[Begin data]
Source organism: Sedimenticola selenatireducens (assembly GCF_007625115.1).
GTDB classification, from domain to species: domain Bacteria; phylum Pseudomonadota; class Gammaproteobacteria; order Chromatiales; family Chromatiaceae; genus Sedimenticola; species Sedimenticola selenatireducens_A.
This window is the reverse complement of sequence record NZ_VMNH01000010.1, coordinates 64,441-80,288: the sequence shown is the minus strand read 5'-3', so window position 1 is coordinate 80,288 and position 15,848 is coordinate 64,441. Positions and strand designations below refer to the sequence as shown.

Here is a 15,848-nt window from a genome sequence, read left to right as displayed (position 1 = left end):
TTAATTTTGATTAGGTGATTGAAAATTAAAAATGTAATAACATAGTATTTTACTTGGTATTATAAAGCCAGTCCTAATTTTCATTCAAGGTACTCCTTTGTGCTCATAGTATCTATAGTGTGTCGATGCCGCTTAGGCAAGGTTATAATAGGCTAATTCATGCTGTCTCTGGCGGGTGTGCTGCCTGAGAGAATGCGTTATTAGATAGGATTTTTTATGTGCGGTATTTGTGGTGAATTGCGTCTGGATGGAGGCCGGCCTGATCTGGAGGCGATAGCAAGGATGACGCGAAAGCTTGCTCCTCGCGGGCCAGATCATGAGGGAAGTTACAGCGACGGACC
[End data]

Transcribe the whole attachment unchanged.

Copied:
Source organism: Sedimenticola selenatireducens (assembly GCF_007625115.1).
GTDB classification, from domain to species: domain Bacteria; phylum Pseudomonadota; class Gammaproteobacteria; order Chromatiales; family Chromatiaceae; genus Sedimenticola; species Sedimenticola selenatireducens_A.
This window is the reverse complement of sequence record NZ_VMNH01000010.1, coordinates 64,441-80,288: the sequence shown is the minus strand read 5'-3', so window position 1 is coordinate 80,288 and position 15,848 is coordinate 64,441. Positions and strand designations below refer to the sequence as shown.

Here is a 15,848-nt window from a genome sequence, read left to right as displayed (position 1 = left end):
TTAATTTTGATTAGGTGATTGAAAATTAAAAATGTAATAACATAGTATTTTACTTGGTATTATAAAGCCAGTCCTAATTTTCATTCAAGGTACTCCTTTGTGCTCATAGTATCTATAGTGTGTCGATGCCGCTTAGGCAAGGTTATAATAGGCTAATTCATGCTGTCTCTGGCGGGTGTGCTGCCTGAGAGAATGCGTTATTAGATAGGATTTTTTATGTGCGGTATTTGTGGTGAATTGCGTCTGGATGGAGGCCGGCCTGATCTGGAGGCGATAGCAAGGATGACGCGAAAGCTTGCTCCTCGCGGGCCAGATCATGAGGGAAGTTACAGCGACGGACC